Limitation Period for an Equalization Claim: Campbell v. Nicol, 2016 ONSC 4879
In this case, the Applicant Husband brought a motion for an order pursuant to section 2(8) of the Family Law Act (FLA), extending time to bring an application for an equalization payment pursuant to section 7(3) of the FLA.
The Respondent Wife opposed the motion on the basis that the Husband was not able to satisfy the grounds in section 2(8) and that he failed to file a claim for equitable relief within two years as required under the Limitations Act.
The parties were married on October 29, 1988 and separated on November 1, 2005. In 2008, the parties attended mediation with an experienced mediator in Ottawa but mediation failed. Following same, the Husband retained counsel and prepared the documentation for the commencement of his application. When the Husband’s lawyer attended the Family Court counter, the staff would not issue the application as the Husband had failed to provide his 2010 notice of assessment which must be filed with his financial statement in accordance with the Family Law Rules. The Husband tried to obtain the Wife’s consent to obtain an order dispensing with the requirement to file with the notice of assessment, but she did not respond.
When the Husband received his 2010 notice of assessment from the Canada Revenue Agency, his lawyer attempted to issue the application. The application was issued on December 12, 2011 which was 42 days past the six year limitation period set out in s.7(3)(b) of the Family Law Act.
The husband submitted that he had met the conditions set out in section 2(8) of the Family Law Act for an extension of time to bring his application for an equalization of net family properties. Specifically, the Husband argued the following:
- He had grounds for relief because he would be entitled to approximately $245,000 as an equalization payment which is half of the value of the matrimonial home at the date of separation;
- The delay was incurred in good faith as he was only 42 days late for filing his claim. As well, the parties agreed that the matrimonial home would not be sold until their children were older; and
- The Wife would not suffer substantial prejudice as a result of the delay.
The Wife argued that the Husband had not satisfied the conditions in section 2(8) of the FLA and he had done nothing to move the matter forward before or after the expiration of the limitation period.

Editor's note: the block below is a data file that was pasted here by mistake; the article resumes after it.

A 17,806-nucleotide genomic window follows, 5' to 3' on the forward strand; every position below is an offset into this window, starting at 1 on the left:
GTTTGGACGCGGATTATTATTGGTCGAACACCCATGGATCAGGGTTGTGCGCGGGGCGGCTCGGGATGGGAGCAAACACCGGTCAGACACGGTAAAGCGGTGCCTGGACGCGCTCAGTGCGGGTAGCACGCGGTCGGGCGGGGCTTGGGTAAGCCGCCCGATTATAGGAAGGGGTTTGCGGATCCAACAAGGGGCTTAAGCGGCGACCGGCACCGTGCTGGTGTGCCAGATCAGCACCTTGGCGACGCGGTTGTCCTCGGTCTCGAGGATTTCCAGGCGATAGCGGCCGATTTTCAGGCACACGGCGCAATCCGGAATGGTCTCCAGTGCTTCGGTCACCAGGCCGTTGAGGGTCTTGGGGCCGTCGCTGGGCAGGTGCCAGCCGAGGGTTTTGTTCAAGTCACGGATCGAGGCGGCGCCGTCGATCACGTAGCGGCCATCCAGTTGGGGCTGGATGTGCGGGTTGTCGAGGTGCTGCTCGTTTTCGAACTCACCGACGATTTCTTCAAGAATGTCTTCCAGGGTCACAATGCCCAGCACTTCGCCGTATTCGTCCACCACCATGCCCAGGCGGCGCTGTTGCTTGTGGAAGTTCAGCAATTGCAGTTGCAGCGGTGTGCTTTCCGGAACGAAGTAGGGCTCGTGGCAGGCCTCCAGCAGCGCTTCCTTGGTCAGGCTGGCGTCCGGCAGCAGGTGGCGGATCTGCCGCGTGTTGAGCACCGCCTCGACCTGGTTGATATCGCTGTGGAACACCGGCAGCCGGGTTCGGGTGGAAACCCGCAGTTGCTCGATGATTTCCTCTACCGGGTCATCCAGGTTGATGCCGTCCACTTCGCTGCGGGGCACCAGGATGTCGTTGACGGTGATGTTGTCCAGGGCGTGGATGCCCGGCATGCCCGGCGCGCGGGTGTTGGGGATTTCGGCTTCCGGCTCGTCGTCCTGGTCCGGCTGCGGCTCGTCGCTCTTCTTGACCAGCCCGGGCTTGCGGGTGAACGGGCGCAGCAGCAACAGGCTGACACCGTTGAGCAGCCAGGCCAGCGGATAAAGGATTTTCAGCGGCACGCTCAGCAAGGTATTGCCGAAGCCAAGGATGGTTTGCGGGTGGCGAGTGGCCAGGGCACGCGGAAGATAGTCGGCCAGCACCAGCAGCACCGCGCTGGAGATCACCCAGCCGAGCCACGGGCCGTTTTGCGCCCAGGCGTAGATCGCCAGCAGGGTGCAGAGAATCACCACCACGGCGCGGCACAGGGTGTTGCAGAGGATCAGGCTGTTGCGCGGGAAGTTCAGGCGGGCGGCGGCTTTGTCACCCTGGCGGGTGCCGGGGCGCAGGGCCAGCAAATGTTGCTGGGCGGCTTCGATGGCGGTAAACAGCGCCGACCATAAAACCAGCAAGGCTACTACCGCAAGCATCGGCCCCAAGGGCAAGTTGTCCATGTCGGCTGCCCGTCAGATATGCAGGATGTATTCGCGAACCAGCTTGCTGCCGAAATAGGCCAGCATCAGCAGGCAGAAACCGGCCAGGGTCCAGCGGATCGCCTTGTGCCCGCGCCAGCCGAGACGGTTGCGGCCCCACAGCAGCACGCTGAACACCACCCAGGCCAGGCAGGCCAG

The Court began with an overview of the legal principles. Section 2(8) of the FLA states:
The Court may, on motion, extend a time prescribed by this Act if it is satisfied that,
- There are apparent grounds for relief;
- Relief is unavailable because of delay that has been incurred in good faith; and
- No person will suffer substantial prejudice by reason of the delay.
Are there apparent grounds for relief?
The Court found that the husband had apparent grounds for relief. The husband had a right to an equalization payment as he was entitled to half of the value of the difference of the net family properties, which includes the matrimonial home.
Is relief unavailable because of delay that has been incurred in good faith?
The Court found that the delay was incurred in good faith. The Husband was aware of his rights and took steps to assert same. The Husband took steps to commence his claim before the limitation period expired and was unable to issue his application due to procedural requirements related to his notice of assessment.
The Court also found that in the six year period leading up to the issuance of the application, the Husband prioritized his family’s needs over his own as he was the main provider. The Husband paid for many of the home expenses; the parties agreed not to sell the home until the children were older; and after separation, he helped at the home by gardening, installing interlocking and winter protection on the car port. Ultimately, the husband felt trapped as he was the sole provider for the family.
The Husband had also been paying voluntary support of $2500 per month and contributed to the purchase and maintenance of the matrimonial home before and after separation. Therefore, there is a good faith explanation for the delay in the issuance of the application.
No person will suffer substantial prejudice by reason of delay.
The Court held that the matrimonial home had already been valued as of the date of separation and as such there is no prejudice to the Wife with respect to that issue. With respect to the Wife’s other assets and debts as of the date of separation and marriage, the Husband agreed to gather all documentation at his cost so that the Wife could complete the calculation of her net family property.
Given the above, the Court held that the Husband had met the conditions set out in section 2(8) of the FLA and his application could proceed pursuant to section 7(3) of the FLA.